Police action against journalists assailed
One day after several reporters and camera operators were injured while covering an altercation at an immigrant rights rally in MacArthur Park, news organizations condemned the Los Angeles Police Department for its use of batons and riot guns against members of the media, and some said they were considering legal options.
“We are sorry for what happened to our employees and find it unacceptable that they would be abused in that way when they were doing their job,” said Alfredo Richard, spokesman for the Spanish-language network Telemundo, of the anchor and the reporter who were hurt during the evening rally.
For the record:
12:00 AM, May. 04, 2007 For The Record
Los Angeles Times Friday May 04, 2007 Home Edition Main News Part A Page 2 National Desk 3 inches; 111 words Type of Material: Correction
MacArthur Park melee: A photo caption on Thursday’s front page accompanying an article about the melee in MacArthur Park during an immigration rights rally stated that a Los Angeles police officer “picks up KCBS cameraman Carl Stein to move him out of the way.” Stein said that he was videotaping the rally when police knocked him down. The image showed Stein, who was on his knees, being grabbed from behind by police officers who were forcing him forward. Also, another article about the melee in Thursday’s Section A incorrectly referred to the USC Annenberg Institute for Justice in Journalism. The correct name is the USC Annenberg Institute for Justice and Journalism.
Other members of the media who were injured included four employees of KVEA-TV Channel 52, a KTTV-TV Channel 11 news reporter who suffered a minor shoulder injury, a camerawoman who has a broken wrist and a reporter for KPCC-FM (89.3) who was bruised by a police baton.
“I was dumbfounded,” said the KPCC reporter, Patricia Nazario. “I’ve covered riots. I’ve covered chaos. I was never hit or struck or humiliated the way the LAPD violated me yesterday.”
Nazario said she was walking away from riot police when she was hit in the back.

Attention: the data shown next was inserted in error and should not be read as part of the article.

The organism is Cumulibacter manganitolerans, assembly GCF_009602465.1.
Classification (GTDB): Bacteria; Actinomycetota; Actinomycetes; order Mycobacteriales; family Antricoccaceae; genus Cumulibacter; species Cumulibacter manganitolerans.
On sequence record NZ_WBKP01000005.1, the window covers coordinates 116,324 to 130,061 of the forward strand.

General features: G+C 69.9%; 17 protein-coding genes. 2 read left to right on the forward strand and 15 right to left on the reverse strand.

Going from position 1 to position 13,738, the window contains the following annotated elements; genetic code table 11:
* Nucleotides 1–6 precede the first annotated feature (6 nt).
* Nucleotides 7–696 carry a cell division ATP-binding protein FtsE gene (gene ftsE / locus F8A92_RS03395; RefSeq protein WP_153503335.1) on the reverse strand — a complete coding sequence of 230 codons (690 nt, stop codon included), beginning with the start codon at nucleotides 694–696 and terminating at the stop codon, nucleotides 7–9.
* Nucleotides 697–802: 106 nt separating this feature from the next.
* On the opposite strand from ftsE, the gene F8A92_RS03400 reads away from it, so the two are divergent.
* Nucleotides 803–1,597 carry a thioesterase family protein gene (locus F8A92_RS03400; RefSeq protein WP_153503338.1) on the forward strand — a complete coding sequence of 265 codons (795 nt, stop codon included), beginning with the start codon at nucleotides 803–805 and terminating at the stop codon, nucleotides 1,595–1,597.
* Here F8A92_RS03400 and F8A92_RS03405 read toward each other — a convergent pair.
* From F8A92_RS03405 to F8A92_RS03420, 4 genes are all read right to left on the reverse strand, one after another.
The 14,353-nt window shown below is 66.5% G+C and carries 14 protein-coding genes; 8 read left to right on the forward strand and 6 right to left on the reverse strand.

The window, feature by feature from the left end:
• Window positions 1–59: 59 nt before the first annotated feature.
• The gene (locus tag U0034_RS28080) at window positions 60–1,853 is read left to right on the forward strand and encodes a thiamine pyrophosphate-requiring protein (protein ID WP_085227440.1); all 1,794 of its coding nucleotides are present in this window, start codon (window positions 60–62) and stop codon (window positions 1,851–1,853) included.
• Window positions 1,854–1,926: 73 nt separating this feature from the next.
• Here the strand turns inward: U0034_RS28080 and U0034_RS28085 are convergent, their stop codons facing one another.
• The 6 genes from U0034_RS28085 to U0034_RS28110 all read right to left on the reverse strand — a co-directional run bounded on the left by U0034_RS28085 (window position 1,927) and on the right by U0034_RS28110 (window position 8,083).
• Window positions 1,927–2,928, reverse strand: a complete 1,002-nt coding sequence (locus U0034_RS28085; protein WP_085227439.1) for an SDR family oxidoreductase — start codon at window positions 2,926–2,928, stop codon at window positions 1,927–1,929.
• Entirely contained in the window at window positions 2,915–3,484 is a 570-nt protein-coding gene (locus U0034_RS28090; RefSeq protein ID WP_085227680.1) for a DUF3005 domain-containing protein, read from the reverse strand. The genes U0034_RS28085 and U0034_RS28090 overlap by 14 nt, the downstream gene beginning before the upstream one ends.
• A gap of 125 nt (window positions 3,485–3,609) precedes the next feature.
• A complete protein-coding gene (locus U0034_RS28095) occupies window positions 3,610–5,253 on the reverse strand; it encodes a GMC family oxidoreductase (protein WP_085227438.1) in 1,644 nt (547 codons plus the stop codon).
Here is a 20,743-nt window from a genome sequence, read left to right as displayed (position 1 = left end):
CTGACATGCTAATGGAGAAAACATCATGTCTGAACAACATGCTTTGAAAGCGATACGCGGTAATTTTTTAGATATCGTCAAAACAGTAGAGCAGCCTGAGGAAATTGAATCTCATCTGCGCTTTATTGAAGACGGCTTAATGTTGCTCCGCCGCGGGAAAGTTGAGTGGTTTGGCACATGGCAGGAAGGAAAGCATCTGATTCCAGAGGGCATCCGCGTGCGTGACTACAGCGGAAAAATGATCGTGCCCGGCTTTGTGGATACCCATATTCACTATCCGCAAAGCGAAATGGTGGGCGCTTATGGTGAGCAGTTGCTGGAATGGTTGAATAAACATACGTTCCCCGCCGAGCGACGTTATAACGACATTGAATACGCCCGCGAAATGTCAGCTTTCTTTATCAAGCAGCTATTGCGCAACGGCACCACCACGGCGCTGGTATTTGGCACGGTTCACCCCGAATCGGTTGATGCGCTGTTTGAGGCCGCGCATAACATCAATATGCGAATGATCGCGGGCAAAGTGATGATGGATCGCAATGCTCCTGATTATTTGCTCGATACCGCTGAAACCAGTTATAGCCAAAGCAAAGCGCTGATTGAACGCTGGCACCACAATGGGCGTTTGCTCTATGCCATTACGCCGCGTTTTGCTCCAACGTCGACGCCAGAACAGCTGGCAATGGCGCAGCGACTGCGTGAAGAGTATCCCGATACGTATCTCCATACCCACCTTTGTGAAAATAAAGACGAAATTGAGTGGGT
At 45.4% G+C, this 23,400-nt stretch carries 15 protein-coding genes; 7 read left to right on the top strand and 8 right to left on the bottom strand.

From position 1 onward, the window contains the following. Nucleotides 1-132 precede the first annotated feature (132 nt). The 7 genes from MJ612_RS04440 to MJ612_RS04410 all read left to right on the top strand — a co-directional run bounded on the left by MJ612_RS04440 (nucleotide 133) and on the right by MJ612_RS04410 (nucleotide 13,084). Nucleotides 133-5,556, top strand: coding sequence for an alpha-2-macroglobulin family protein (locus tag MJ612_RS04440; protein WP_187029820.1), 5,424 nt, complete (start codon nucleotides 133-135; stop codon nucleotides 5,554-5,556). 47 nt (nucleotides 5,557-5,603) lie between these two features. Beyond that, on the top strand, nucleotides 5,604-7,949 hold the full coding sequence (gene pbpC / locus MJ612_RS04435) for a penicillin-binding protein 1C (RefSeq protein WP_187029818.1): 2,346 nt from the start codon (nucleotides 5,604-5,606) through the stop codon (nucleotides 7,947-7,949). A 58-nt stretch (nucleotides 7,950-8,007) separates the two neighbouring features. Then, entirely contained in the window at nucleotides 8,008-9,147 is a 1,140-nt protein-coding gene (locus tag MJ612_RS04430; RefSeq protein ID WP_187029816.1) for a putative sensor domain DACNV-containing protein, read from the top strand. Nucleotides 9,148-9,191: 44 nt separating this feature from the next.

Wearing a press pass and holding a microphone, she turned around and told the officer, “Why did you hit me? I’m moving. I’m a reporter,” Nazario recalled.
Then the officer hit her on the left leg, she said, knocking her to the ground and sending her cellphone flying.
“I was shocked, trying to scramble to my feet,” she said. “At that point, I just started crying.... I just felt totally vulnerable.”
Pedro Sevcec was anchoring the evening news for Telemundo when he saw the riot police moving slowly toward the news crews.
A few dozen people had gathered to watch Sevcec do his live broadcast.
“The next thing I heard was the shotguns,” he said.
Police knocked over monitors and lights and hit reporters and camera operators with batons, he said.
Sevcec said police hit him three times and pointed a riot gun at his face before pushing him out of the park.
An emergency anchor in Miami took over the broadcast.
“It was so ridiculous,” Sevcec said. “They know what a TV camera is. This is not a secret weapon.”
Telemundo reporter Carlos Botifoll said he was hit by a baton as he was waiting to go live on the broadcast.
He was carrying a microphone and standing in front of a camera.
“We were obviously reporters,” he said. “There could not have been any doubt whatsoever.”
Police Chief William J. Bratton, who promised an investigation, said at a news conference Wednesday that a key part of the inquiry into the officers’ actions would focus on why they used force against members of the media.
“We should never be engaged in attacking anyone in the media,” Bratton said.
The use of force on news crews came despite a legal settlement signed in 2002 calling for the Los Angeles police and city officials to recognize journalists’ right to cover public protests even if there is a declaration of unlawful assembly and an order to disperse.
Under the settlement, the city agreed to assign a press liaison to such events and to set up designated media areas.
The pact resolved a lawsuit brought on behalf of seven journalists who said they were assaulted by police officers while covering the 2000 Democratic National Convention in L.A.
Peter Eliasberg, an ACLU lawyer who helped negotiate the settlement, said that based on broadcast news reports he has heard and viewed, “the police went way over the line,” using force that “violates the law and the Constitution.”
Marc Cooper, associate director of the USC Annenberg Institute for Justice in Journalism, said the video he viewed of the clash led him to believe that the use of force by police was “unjustifiable and excessive.”
“From what I saw, it just seemed gratuitous to go after the reporters,” Cooper said. “They weren’t really in the way, they didn’t really pose a threat and, of course, they were trying to do their job.”
KPCC-FM News Director Paul Glickman said the LAPD’s actions against Nazario, who clearly identified herself as a reporter, raised questions about whether the department’s policies and procedures are sufficient to guarantee the safety of reporters.
Times staff writer Andrew Blankstein contributed to this report.